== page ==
A familiar dispute continues to rage in Johnson County. The conflict? The building of apartments and other multi-family housing options. This year, the battle’s intensity grew following a new push to diversify housing options. Residents are forming groups with opposing positions on proposed residential rezoning.
Arguments about apartments and so-called affordable housing are not new anywhere, especially Johnson County, but they have seemingly reached a boiling point in JoCo in recent months. In Prairie Village, an ad hoc council committee started discussing amendments to zoning regulations. When city council meetings opened this topic to public comment, opposing groups packed the floor to push for their favored plans. It’s not uncommon to see signs for opposing groups on the same street in the normally tranquil suburb.
Lauren Martin is one of the leaders of a group called Prairie Village for All. Martin is a renter in Prairie Village, having moved there in 2018. The group wants to “recognize that single-family home ownership is not a thing everyone can afford, nor is it a thing that everyone wants,” Martin says. “We can be smart about it. We can put reasonable restrictions in place, but we should ultimately always be on the side of giving people places to live.”
On the other side of the argument is a group of Prairie Village residents called Stop Rezoning PV. The group’s leaders say they’re concerned that the process of rezoning isn’t transparent and that new recommendations could decrease their rights as homeowners. A Facebook group for the organization has comments about “keeping the Village feel.” The rival groups do not neatly align with party politics. The Stop Rezoning group, which is public, is rife with posts accusing rivals of sign theft and spreading “lies and viterol” [sic].
In Overland Park, a similar issue arose earlier this year with a plan to put apartments on land that had been the Deer Creek golf course. We asked residents about the plan on the NextDoor app. Michelle Reinig was one resident who shared her opinion: “Most of the frustration has been with zoning changes. Often, zoning changes are against the municipal codes. I don’t have a problem at all with apartments. It is about building the right development in the right spaces.”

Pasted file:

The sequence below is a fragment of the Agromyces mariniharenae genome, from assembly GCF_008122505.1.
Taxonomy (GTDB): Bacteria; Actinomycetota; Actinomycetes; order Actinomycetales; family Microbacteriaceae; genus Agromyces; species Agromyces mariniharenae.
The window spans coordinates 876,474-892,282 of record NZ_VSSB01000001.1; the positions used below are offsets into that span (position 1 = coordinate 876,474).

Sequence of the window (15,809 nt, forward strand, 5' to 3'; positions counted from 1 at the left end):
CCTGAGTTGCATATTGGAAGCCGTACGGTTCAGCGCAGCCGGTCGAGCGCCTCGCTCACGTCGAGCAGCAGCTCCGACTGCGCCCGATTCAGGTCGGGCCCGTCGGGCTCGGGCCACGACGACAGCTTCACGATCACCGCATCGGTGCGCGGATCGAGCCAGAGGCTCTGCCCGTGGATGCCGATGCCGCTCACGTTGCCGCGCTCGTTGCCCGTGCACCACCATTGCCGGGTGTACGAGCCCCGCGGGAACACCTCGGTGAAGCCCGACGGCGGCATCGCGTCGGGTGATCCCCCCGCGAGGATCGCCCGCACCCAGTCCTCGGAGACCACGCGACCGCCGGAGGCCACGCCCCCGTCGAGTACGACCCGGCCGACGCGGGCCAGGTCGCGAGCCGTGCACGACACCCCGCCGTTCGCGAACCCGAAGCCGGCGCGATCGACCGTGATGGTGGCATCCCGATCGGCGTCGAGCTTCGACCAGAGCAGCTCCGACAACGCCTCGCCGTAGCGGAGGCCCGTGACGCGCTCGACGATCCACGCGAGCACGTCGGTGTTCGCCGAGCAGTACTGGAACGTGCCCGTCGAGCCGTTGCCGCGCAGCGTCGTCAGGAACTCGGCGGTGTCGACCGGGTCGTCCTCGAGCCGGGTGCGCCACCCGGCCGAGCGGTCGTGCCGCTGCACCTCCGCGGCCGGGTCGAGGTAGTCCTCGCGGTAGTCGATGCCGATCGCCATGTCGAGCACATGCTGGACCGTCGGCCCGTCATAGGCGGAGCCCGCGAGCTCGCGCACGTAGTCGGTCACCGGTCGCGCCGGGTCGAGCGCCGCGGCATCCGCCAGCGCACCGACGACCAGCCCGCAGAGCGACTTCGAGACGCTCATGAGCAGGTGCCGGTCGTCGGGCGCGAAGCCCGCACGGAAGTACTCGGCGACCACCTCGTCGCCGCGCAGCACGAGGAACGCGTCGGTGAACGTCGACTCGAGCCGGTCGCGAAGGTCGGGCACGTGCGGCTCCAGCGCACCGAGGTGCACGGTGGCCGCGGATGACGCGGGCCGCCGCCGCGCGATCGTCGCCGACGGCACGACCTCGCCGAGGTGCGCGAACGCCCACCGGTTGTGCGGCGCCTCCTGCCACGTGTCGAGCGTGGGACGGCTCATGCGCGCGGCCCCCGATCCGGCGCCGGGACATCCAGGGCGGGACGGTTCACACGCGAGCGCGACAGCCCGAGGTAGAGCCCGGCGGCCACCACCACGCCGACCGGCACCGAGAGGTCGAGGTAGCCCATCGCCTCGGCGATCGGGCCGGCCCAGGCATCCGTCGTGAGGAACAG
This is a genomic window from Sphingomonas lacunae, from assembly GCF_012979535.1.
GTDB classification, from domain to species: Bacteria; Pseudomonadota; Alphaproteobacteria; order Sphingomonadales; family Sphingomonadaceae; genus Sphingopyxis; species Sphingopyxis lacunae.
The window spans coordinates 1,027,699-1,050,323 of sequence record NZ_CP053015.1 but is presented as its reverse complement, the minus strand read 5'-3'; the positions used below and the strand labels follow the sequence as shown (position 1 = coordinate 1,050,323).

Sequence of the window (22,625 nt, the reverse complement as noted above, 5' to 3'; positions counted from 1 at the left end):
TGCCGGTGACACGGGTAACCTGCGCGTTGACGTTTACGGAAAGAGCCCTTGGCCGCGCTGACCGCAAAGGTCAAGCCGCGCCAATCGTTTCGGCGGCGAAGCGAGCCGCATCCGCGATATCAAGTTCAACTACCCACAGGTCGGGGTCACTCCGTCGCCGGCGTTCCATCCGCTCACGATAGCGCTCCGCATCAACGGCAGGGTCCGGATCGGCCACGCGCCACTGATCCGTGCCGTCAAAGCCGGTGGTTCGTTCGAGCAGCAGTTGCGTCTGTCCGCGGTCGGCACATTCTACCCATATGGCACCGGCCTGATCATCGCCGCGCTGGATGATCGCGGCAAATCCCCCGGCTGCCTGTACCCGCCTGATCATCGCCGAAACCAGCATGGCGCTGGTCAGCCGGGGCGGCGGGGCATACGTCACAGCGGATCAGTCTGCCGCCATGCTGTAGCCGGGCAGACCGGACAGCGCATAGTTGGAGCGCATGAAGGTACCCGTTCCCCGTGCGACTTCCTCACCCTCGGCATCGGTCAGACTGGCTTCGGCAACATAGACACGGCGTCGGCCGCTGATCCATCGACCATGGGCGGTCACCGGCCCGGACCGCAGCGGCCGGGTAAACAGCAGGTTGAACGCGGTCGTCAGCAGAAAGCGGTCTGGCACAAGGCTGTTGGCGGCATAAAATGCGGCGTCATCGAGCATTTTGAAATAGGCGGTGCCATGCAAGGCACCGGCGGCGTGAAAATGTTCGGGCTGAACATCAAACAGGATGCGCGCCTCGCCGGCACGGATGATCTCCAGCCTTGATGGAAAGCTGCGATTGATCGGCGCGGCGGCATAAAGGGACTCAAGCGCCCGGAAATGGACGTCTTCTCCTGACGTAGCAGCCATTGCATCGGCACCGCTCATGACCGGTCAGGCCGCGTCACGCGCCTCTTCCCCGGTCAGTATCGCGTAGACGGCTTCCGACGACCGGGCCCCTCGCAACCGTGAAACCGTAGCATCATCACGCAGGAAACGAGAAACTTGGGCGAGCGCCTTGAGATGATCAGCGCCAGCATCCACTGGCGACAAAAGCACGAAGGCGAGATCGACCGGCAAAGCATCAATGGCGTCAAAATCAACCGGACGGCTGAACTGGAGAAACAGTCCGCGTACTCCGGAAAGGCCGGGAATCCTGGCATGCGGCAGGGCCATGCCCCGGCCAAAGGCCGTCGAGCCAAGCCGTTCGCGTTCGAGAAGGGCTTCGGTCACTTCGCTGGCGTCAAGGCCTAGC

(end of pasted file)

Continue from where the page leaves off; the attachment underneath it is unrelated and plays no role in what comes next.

Nickie Lee, a staffer for the Prairie Village city council, says the city wants to create various options for the community. She says the “overarching goal with housing is to diversify the size, type and price point of the housing portfolio and to maintain the integrity.”
Apartments not only are helpful to younger people who can’t afford a single-family home but also allow older residents to stay in their neighborhood as they age, supporters say.
The plans for building further affordable and diverse options look as far out as 2030, according to the 2021 Johnson County Municipalities Community Housing Study. The study looks primarily at the overall statistics to address what is needed in the county and to implement them over the coming years.
Yet many wonder what these apartments will be like in twenty or thirty years—whether they will remain well-maintained or become a blemish. Longtime residents like Stuart Storrs, who has lived in Johnson County for over fifty years, spoke on the changing landscape of Johnson County as a whole.
“When I see new apartments being built, I describe them as the ‘slums of the future,’” he says. “The owners are so focused on the ‘bottom line’ that they fail to maintain the property to the point the properties become eyesores and cease to be an asset for the community.”